I'm always skeptical when I hear the "mobile-first!" battlecry in UX design circles. While I recognize that apps and mobile sites must have a delightful consistent user experience, I'll never design a desktop app based on it's ability to work on a smart phone. There has to be a dedicated website design, and a dedicated mobile browser/app design to truly deliver a great user experience across hardware devices.
I've seen desktop designs suffer because companies insist on using one code base for all devices, thinking that making a responsive/adaptive browser experience for their app is acceptable across formats. The example I'm thinking of is when white space is forced on a desktop design because the developers insisted on making the browser view collapse to a mobile stack. Essentially the desktop views of the app suffered in because there is a full column of wasted white space when it could have been used to enhance the desktop experience.
In the example above, the app forces the user to enter lots of data in the small blue area to the far right of the desktop wide browser. There are numerous fields that are collapsed via an accordion controls make even more work to fill out the form. Sure, this makes the app response - you can narrow the width of the browser to mobile phone size and everything fits. But wouldn't a dedicated desktop experience be better? Especially in the case of forms that will typically never be used on a mobile platform. Meanwhile the left side of the app creates a file name list - look at all the space it uses - unless your filenames are incredibly long it is again more wasted space.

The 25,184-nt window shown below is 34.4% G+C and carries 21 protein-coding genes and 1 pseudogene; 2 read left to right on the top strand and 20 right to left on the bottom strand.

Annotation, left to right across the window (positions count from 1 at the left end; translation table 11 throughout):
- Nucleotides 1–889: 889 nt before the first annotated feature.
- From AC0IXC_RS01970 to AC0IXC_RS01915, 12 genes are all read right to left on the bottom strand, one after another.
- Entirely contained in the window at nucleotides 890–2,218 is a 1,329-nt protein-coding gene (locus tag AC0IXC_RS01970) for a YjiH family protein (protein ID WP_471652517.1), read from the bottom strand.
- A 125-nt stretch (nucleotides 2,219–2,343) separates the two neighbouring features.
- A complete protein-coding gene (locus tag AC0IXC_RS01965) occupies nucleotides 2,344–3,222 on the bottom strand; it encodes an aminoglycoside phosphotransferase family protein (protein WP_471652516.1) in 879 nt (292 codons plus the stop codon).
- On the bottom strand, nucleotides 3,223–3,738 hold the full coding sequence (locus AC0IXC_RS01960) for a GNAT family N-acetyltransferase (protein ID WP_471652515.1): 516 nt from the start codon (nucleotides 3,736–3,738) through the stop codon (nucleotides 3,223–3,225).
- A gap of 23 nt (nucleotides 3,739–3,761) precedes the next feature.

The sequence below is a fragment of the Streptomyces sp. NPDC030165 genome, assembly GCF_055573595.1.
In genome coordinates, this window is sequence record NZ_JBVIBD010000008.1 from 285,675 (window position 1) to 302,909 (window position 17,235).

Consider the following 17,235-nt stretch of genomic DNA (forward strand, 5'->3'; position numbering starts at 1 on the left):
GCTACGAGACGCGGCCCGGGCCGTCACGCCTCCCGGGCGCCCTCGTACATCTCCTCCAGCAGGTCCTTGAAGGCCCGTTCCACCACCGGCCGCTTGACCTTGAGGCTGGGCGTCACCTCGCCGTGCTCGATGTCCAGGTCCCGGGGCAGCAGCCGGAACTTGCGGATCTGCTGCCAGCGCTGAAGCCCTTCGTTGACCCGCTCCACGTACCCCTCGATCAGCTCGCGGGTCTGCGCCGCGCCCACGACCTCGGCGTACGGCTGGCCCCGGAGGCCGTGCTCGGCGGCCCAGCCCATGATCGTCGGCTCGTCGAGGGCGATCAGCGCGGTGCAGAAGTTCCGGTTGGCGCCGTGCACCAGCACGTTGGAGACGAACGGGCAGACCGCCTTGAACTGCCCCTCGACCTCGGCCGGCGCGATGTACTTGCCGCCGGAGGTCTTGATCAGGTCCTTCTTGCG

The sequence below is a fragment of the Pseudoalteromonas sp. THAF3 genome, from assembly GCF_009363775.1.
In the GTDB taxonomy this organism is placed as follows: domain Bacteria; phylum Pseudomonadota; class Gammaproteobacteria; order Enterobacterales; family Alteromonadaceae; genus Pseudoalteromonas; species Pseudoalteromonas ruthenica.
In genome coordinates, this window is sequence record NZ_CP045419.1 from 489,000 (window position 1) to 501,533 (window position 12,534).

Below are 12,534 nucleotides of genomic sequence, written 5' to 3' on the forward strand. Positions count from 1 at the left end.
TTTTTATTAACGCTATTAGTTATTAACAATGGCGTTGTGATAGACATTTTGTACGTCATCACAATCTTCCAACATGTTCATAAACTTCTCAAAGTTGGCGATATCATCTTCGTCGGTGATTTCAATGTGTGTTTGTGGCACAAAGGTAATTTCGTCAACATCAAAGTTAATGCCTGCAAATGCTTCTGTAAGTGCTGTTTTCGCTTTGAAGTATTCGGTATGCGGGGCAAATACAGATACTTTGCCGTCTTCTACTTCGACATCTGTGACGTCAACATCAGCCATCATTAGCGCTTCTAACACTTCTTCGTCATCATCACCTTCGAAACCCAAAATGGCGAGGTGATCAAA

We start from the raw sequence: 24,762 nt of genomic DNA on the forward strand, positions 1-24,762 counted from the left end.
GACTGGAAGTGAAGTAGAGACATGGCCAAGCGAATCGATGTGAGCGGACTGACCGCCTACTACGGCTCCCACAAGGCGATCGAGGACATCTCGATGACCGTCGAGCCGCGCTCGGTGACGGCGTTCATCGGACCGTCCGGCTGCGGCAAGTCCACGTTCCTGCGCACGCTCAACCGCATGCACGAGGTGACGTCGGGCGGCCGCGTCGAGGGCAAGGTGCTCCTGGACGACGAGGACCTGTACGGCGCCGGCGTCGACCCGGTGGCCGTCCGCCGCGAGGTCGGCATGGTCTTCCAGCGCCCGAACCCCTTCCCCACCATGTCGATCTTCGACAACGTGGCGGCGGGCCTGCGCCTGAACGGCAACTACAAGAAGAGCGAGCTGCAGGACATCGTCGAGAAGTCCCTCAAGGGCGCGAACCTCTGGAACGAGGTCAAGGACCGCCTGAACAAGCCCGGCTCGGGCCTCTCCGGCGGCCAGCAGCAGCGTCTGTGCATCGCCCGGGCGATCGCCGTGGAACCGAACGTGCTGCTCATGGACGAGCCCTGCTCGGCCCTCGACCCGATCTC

I was happy to see that the very app I use to create this blog (wix.com) only generates two views - mobile or desktop - and it makes sense. I'm not going to be tweaking this site on my phone anywhere, ever. Sure, I can type up a post and mail it to the site like most, but I'm not going to sit down on a bus and say "gotta whip that section of the site together here on my iPhone." At Wix they realized that you really only need to spawn code for two form factors - mobile or desktop. The Desktop view takes care of the tablets by setting the min width at 768 so it will work on either portrait or landscape, and mobile view covers everything below that breakpoint. Doing more breakpoints means keeping track of a lot more UI as well, especially if the customers want distinctive views for phone, tablet, and desktop.
Most web apps can provide the customer the interface they need within a maximum width of 1024 pixels, which is the same as a landscape view for an older tablet. Again, copy/cutting and pasting, and the dozens of other microinteractions we do on our laptops and desktops with a trackpad or a mouse is much more painful on a tablet (with some exceptionally well devised note takers), so people tend to use a larger format.